In general, the amount of COD income that a taxpayer may exclude is limited to the excess of the outstanding principal amount of the QRPBI immediately before the cancellation over the FMV of the real property securing the debt. Further, the amount of COD income that a taxpayer may exclude may not exceed the aggregate adjusted bases of depreciable real property held by the taxpayer immediately before the cancellation.

Under a special ordering rule, a taxpayer must reduce the adjusted basis of the “qualifying real property” to the extent of the discharged QRPBI before reducing the adjusted bases of other depreciable real property. For this purpose, “qualifying real property” means the real property with respect to which the indebtedness is QRPBI.

IRS Clarifies the Rules
In effect, these rules allow a qualifying taxpayer to elect to defer the recognition of COD income resulting from the cancellation of QRPBI by excluding the COD income and making a corresponding basis reduction in the taxpayer’s property.

This is consistent with the Congressional intent to provide for deferral of the COD income that does not extend beyond the period that the taxpayer owns the property.

However, the Code provides that debt secured by property held by a taxpayer primarily for sale to customers in the ordinary course of its trade or business (“inventory real property”) is outside the scope of the QRPBI exclusion rules.

A taxpayer that excludes COD income under these rules must make an offsetting basis reduction in depreciable real property. Inventory real property is not depreciable property. The IRS explained that, although the COD exclusion rules generally permit a taxpayer to elect to treat inventory real property as depreciable property, they preclude a taxpayer from making this election in the case of QRPBI.

According to the IRS, the “COD income deferral period” generally should correspond to the period that the taxpayer holds the property securing the cancelled debt. A taxpayer must first reduce basis in the property securing the cancelled debt, and then in other depreciable real property.

If debt associated with inventory real property were treated as QRPBI, the IRS stated, then a taxpayer would be unable to reduce the basis of the property securing the debt, much less reduce the basis of that property prior to reducing the bases of other depreciable real property used in the taxpayer’s trade or business. This result would be inconsistent with the Congressional intent.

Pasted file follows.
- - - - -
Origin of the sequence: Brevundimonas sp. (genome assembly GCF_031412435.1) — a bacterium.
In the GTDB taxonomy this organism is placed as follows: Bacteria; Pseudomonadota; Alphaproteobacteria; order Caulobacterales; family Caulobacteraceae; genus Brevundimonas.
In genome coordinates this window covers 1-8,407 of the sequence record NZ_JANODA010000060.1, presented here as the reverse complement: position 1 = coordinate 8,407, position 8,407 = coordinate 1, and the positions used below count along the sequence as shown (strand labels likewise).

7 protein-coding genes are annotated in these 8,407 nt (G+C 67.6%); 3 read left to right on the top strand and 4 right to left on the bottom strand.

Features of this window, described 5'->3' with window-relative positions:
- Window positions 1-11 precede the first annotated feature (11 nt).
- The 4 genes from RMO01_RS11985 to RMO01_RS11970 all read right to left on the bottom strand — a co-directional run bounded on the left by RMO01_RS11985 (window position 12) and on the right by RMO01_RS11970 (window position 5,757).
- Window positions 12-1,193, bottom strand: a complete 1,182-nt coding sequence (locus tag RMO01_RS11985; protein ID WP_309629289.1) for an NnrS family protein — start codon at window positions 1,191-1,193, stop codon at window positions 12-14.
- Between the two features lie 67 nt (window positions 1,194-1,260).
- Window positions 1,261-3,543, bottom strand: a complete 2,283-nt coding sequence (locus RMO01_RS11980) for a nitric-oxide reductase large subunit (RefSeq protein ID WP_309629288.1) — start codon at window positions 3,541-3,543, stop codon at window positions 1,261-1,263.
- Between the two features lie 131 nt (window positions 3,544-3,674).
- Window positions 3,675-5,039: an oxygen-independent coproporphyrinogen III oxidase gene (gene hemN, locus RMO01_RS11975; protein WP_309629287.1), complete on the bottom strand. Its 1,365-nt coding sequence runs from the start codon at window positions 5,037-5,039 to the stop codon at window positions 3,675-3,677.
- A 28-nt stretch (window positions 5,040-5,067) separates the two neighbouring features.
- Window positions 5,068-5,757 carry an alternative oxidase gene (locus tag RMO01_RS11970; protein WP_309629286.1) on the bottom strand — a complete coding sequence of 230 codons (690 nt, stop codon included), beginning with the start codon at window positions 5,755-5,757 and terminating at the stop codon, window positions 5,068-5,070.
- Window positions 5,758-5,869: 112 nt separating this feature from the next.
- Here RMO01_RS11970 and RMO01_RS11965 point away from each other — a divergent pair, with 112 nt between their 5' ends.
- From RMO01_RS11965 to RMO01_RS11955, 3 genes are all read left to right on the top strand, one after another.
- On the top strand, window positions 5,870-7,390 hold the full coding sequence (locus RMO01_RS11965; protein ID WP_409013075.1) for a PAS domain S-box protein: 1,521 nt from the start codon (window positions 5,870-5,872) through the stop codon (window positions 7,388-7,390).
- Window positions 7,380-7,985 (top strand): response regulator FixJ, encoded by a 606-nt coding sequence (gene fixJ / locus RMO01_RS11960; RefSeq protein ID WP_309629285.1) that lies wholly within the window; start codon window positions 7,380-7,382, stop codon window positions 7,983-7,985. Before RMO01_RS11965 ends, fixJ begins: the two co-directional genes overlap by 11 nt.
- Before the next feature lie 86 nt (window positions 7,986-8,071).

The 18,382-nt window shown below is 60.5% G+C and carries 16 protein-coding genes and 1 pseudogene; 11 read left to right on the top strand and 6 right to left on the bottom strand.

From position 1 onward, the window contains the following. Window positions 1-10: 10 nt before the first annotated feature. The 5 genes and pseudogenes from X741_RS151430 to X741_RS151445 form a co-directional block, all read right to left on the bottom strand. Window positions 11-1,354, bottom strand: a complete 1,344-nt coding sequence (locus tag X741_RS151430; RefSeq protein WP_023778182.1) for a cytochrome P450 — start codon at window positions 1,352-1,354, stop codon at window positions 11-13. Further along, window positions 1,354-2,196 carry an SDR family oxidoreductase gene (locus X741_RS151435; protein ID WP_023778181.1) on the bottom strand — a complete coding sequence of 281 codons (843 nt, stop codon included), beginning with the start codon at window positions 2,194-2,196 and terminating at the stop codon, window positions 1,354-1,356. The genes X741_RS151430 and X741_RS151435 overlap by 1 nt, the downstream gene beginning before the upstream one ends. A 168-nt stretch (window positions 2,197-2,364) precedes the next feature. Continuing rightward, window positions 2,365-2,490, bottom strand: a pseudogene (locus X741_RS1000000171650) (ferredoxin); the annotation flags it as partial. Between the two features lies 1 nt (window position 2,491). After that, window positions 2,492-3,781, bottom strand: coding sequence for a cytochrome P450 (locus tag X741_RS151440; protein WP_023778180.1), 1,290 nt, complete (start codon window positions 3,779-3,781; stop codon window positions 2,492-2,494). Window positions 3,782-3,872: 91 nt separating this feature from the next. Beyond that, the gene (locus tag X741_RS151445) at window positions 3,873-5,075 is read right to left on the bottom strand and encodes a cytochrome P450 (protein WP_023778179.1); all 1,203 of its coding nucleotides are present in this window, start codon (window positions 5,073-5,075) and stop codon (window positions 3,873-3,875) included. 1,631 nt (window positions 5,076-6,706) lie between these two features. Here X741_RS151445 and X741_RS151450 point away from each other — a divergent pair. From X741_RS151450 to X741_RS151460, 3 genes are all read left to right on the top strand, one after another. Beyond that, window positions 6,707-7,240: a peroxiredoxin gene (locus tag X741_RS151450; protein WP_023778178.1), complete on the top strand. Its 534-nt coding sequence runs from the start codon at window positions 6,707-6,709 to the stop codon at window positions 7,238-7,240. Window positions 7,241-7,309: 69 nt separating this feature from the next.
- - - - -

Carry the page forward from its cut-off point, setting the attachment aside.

Moreover, the inability to reduce the basis of the inventory real property securing the debt would create deferrals of COD income that could extend well beyond the period the taxpayer holds the inventory real property because the taxpayer would need to reduce the basis of depreciable real property unrelated to the indebtedness and, typically, a taxpayer holds depreciable business property substantially longer than it holds inventory real property.

Accordingly, debt incurred in connection with, and secured by, inventory real property cannot be treated as QRPBI.

Time to Pay Up?
The IRS concluded that because C holds the residential community lots primarily for sale to customers in C’s business, C is not allowed to depreciate the lots. Accordingly, the debt C incurred to construct the residential community may not be treated as QRPBI, and C may not elect to exclude from its gross income the $2.75 million of COD income.

Does this necessarily mean that C will be taxed upon the COD income? Probably, unless C qualifies under one of the other exclusions. For example, if C is an individual (a sole proprietorship) or an S corporation, and is insolvent, it may be able exclude the COD income to the extent of such insolvency. If C is a partnership, its members may be able to exclude the COD income if they (as opposed to the partnership) are insolvent.

Alternatively, if C retains ownership of some of the residential community property, it may qualify, in part, for the QRPBI exclusion; for example, if it continues to own and operate any of the common areas of the development, such as a health club, restaurant, etc., or if it holds on to some of the residential units as rentals.

Of course, no one goes into a development project with the expectation that there will be a downturn in the market. That being said, it may be prudent to hedge one’s bets by structuring one’s investment in as tax-advantageous a way as possible, provided, as always, that it makes sense from a business perspective.